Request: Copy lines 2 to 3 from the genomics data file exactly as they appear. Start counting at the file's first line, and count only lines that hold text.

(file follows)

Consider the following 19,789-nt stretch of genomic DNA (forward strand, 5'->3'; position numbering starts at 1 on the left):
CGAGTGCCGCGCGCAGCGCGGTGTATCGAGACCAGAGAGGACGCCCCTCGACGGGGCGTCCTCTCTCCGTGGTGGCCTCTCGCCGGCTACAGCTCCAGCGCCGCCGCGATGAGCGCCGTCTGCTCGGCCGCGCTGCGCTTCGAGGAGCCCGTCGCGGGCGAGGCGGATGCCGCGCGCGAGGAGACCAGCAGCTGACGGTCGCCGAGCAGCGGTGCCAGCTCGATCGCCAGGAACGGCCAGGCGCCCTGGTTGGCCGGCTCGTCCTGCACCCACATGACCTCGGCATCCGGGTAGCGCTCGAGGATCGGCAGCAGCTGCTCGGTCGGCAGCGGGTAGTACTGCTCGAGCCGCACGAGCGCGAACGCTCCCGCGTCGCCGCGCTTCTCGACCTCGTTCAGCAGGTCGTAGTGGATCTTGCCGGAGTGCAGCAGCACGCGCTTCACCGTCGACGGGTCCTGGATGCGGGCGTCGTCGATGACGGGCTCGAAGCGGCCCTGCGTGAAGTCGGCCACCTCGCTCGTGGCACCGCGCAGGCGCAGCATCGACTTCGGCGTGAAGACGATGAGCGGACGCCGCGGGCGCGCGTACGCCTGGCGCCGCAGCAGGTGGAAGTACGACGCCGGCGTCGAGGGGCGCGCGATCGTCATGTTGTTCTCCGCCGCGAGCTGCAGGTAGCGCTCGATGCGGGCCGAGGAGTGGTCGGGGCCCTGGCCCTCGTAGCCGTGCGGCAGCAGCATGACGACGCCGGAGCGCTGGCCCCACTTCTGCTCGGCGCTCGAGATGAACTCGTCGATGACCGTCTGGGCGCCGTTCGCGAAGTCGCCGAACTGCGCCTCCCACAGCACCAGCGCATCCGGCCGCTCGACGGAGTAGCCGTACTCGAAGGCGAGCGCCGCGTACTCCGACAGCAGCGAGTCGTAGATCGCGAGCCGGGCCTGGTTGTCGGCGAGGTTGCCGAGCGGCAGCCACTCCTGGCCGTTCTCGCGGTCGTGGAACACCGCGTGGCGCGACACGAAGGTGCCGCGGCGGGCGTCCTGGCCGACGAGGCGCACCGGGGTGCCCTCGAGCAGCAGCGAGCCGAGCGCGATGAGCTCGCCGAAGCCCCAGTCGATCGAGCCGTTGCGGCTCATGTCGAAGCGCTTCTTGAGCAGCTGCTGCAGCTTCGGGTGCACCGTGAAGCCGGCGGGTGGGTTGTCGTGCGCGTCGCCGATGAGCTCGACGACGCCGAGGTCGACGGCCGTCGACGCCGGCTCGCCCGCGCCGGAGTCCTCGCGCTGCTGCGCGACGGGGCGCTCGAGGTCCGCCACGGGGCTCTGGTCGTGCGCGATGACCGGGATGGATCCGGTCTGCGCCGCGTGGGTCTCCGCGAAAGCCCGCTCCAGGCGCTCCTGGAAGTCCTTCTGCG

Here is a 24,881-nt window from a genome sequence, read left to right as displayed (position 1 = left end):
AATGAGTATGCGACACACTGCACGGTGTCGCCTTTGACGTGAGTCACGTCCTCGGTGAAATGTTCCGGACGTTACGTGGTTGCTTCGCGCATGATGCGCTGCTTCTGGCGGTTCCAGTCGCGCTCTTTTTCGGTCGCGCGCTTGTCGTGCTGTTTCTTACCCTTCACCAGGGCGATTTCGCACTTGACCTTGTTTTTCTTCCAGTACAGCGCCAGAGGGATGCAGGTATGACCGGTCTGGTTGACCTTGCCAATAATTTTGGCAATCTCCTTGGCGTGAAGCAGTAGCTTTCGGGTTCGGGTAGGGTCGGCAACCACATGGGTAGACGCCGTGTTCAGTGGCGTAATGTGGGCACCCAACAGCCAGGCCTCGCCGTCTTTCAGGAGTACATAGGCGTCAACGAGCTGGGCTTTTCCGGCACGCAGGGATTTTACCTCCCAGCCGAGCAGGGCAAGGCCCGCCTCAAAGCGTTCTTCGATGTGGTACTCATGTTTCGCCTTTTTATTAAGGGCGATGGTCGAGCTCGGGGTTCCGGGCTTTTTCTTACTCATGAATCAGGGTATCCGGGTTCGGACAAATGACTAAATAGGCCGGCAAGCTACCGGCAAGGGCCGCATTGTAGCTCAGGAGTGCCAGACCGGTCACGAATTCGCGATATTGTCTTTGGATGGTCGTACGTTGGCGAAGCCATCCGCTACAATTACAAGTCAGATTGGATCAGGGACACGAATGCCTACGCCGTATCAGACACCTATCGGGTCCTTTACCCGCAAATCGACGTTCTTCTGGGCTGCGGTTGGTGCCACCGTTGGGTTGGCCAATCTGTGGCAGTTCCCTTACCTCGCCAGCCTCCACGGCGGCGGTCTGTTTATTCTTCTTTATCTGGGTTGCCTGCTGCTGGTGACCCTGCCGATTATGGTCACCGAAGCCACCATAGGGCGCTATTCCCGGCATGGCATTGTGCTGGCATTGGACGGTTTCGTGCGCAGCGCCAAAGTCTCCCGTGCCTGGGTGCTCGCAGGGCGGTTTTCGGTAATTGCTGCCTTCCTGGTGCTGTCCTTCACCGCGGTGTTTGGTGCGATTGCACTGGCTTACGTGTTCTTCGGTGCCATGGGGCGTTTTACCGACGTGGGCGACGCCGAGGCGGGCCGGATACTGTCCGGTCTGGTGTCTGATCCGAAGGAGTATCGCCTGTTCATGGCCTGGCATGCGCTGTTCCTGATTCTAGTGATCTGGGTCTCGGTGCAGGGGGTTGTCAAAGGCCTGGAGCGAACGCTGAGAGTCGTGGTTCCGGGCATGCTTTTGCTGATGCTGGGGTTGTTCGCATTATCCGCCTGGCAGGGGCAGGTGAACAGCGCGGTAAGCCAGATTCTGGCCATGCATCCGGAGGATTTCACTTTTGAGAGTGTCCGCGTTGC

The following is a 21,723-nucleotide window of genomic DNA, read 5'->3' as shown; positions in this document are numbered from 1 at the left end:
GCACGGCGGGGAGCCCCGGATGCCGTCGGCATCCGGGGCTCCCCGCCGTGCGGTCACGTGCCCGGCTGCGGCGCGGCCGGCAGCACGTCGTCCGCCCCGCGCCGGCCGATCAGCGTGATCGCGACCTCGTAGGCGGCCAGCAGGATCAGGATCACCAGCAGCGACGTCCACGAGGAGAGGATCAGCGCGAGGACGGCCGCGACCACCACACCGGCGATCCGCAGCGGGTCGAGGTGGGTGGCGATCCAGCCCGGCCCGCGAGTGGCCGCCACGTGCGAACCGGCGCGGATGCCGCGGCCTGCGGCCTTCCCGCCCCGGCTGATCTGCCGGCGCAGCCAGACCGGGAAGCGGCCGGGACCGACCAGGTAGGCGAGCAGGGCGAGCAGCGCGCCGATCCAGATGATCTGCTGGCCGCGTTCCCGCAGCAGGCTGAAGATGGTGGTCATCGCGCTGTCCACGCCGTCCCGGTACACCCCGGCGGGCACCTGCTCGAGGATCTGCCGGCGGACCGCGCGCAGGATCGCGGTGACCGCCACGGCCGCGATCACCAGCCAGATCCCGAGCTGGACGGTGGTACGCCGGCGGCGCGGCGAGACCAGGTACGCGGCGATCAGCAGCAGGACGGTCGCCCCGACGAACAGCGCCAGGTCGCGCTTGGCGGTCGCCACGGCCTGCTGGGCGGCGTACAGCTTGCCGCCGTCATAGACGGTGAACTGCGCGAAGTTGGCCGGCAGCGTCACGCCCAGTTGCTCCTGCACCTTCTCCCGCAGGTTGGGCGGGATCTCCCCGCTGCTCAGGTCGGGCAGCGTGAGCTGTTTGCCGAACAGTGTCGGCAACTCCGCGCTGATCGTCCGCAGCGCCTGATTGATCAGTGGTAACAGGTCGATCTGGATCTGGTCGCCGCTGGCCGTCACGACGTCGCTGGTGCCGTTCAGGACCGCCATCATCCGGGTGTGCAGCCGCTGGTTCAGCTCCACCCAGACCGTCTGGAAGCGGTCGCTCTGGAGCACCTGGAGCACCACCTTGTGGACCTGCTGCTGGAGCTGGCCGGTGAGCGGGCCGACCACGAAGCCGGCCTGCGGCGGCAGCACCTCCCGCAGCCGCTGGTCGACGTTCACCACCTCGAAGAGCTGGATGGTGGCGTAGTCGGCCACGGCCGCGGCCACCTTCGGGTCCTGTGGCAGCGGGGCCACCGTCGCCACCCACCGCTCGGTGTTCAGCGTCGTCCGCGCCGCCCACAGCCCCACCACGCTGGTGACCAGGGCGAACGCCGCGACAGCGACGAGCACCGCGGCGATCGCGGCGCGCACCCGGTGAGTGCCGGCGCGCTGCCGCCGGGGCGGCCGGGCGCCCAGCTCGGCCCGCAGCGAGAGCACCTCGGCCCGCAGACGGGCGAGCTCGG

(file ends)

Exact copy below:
CGAGTGCCGCGCGCAGCGCGGTGTATCGAGACCAGAGAGGACGCCCCTCGACGGGGCGTCCTCTCTCCGTGGTGGCCTCTCGCCGGCTACAGCTCCAGCGCCGCCGCGATGAGCGCCGTCTGCTCGGCCGCGCTGCGCTTCGAGGAGCCCGTCGCGGGCGAGGCGGATGCCGCGCGCGAGGAGACCAGCAGCTGACGGTCGCCGAGCAGCGGTGCCAGCTCGATCGCCAGGAACGGCCAGGCGCCCTGGTTGGCCGGCTCGTCCTGCACCCACATGACCTCGGCATCCGGGTAGCGCTCGAGGATCGGCAGCAGCTGCTCGGTCGGCAGCGGGTAGTACTGCTCGAGCCGCACGAGCGCGAACGCTCCCGCGTCGCCGCGCTTCTCGACCTCGTTCAGCAGGTCGTAGTGGATCTTGCCGGAGTGCAGCAGCACGCGCTTCACCGTCGACGGGTCCTGGATGCGGGCGTCGTCGATGACGGGCTCGAAGCGGCCCTGCGTGAAGTCGGCCACCTCGCTCGTGGCACCGCGCAGGCGCAGCATCGACTTCGGCGTGAAGACGATGAGCGGACGCCGCGGGCGCGCGTACGCCTGGCGCCGCAGCAGGTGGAAGTACGACGCCGGCGTCGAGGGGCGCGCGATCGTCATGTTGTTCTCCGCCGCGAGCTGCAGGTAGCGCTCGATGCGGGCCGAGGAGTGGTCGGGGCCCTGGCCCTCGTAGCCGTGCGGCAGCAGCATGACGACGCCGGAGCGCTGGCCCCACTTCTGCTCGGCGCTCGAGATGAACTCGTCGATGACCGTCTGGGCGCCGTTCGCGAAGTCGCCGAACTGCGCCTCCCACAGCACCAGCGCATCCGGCCGCTCGACGGAGTAGCCGTACTCGAAGGCGAGCGCCGCGTACTCCGACAGCAGCGAGTCGTAGATCGCGAGCCGGGCCTGGTTGTCGGCGAGGTTGCCGAGCGGCAGCCACTCCTGGCCGTTCTCGCGGTCGTGGAACACCGCGTGGCGCGACACGAAGGTGCCGCGGCGGGCGTCCTGGCCGACGAGGCGCACCGGGGTGCCCTCGAGCAGCAGCGAGCCGAGCGCGATGAGCTCGCCGAAGCCCCAGTCGATCGAGCCGTTGCGGCTCATGTCGAAGCGCTTCTTGAGCAGCTGCTGCAGCTTCGGGTGCACCGTGAAGCCGGCGGGTGGGTTGTCGTGCGCGTCGCCGATGAGCTCGACGACGCCGAGGTCGACGGCCGTCGACGCCGGCTCGCCCGCGCCGGAGTCCTCGCGCTGCTGCGCGACGGGGCGCTCGAGGTCCGCCACGGGGCTCTGGTCGTGCGCGATGACCGGGATGGATCCGGTCTGCGCCGCGTGGGTCTCCGCGAAAGCCCGCTCCAGGCGCTCCTGGAAGTCCTTCTGCG

Here is a 24,881-nt window from a genome sequence, read left to right as displayed (position 1 = left end):